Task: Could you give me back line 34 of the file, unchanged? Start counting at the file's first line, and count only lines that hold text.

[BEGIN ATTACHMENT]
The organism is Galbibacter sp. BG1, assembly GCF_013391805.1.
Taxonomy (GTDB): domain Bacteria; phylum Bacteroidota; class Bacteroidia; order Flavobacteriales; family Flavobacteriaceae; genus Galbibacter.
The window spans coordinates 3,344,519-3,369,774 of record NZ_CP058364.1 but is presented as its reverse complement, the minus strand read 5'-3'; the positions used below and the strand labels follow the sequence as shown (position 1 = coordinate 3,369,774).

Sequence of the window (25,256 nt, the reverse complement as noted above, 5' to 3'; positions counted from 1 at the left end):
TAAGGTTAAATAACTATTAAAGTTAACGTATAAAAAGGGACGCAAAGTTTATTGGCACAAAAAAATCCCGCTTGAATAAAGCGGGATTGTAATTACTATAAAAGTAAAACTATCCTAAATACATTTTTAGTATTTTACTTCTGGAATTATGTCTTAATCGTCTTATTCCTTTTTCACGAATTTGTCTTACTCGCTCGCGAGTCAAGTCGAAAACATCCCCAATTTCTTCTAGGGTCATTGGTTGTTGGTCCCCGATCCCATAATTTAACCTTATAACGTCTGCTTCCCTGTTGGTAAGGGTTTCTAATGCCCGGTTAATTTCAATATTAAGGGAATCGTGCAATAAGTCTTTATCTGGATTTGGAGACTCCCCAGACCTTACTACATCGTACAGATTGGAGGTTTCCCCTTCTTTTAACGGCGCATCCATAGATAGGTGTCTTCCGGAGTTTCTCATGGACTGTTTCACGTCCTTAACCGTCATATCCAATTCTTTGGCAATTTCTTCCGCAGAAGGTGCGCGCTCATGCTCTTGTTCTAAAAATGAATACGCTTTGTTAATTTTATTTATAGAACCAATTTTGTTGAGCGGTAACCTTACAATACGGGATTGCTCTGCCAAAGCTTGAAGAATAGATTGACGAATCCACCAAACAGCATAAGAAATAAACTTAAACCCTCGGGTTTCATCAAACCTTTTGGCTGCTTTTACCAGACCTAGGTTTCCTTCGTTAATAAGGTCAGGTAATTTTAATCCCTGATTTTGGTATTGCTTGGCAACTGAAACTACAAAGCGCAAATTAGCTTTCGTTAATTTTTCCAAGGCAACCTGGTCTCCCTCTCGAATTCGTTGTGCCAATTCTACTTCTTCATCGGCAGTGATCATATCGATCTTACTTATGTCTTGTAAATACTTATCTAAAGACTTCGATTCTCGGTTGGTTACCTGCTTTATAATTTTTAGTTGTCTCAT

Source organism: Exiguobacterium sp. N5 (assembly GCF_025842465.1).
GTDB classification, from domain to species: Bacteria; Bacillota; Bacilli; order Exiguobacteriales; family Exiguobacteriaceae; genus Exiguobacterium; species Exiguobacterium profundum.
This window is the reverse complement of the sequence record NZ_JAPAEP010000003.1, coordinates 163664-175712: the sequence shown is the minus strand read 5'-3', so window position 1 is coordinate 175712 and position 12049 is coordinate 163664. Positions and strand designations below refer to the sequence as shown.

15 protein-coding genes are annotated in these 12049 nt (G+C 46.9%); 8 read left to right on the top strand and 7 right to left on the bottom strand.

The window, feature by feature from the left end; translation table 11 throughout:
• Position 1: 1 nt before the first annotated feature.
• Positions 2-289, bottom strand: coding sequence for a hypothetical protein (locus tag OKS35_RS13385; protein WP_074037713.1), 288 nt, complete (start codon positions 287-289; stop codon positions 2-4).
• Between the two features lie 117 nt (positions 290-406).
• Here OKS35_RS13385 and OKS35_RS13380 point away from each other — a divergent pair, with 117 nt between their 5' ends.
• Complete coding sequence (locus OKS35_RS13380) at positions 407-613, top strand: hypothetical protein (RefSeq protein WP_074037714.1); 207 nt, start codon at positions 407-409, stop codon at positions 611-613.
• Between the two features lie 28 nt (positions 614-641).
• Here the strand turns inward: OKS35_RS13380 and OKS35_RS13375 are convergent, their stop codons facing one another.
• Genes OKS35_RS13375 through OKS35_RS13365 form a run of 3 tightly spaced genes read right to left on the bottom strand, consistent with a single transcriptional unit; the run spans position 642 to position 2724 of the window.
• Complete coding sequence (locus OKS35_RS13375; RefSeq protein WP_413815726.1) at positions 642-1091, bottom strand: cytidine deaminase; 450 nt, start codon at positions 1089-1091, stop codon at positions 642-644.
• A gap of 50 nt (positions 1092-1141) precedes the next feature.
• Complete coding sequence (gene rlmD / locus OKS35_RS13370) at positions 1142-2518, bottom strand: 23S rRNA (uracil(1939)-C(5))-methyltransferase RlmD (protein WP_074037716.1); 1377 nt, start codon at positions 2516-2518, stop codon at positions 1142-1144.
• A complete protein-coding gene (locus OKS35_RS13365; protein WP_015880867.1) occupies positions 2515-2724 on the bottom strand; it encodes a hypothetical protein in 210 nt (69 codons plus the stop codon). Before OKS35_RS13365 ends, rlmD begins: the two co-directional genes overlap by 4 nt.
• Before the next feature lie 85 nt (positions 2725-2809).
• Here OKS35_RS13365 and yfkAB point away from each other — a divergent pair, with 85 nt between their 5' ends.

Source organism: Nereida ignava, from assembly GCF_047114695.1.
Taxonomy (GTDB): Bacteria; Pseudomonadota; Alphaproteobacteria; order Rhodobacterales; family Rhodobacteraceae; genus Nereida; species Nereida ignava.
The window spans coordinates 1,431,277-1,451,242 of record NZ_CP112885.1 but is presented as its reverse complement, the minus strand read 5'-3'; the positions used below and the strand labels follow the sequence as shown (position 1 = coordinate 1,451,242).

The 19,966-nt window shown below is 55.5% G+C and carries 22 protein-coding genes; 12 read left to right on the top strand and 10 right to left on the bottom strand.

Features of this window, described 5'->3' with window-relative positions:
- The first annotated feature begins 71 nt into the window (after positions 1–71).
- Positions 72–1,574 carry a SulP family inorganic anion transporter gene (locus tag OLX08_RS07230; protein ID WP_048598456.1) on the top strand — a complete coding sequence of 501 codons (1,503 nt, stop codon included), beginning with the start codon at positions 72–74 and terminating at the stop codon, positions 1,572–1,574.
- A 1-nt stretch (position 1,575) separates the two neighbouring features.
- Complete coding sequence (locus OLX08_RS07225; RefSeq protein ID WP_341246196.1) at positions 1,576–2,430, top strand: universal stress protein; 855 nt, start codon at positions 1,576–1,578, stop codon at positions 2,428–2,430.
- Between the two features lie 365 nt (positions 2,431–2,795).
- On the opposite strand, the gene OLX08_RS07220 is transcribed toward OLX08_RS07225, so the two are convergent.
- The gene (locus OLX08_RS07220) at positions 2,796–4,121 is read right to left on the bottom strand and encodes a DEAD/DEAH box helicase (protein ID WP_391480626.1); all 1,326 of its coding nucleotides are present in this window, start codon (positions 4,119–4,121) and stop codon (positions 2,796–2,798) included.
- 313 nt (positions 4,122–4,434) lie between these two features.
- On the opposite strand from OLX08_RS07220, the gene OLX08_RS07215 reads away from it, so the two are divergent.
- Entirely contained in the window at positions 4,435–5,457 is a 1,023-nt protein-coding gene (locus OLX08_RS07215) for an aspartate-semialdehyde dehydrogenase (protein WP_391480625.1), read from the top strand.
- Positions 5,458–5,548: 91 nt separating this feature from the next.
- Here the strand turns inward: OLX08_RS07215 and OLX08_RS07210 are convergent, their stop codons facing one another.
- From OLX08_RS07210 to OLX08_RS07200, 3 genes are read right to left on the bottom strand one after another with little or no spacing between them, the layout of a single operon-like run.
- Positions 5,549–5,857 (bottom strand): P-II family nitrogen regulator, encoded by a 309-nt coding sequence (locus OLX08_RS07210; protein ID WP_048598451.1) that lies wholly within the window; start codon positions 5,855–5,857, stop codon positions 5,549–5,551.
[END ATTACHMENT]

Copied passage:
- Between the two features lie 365 nt (positions 2,431–2,795).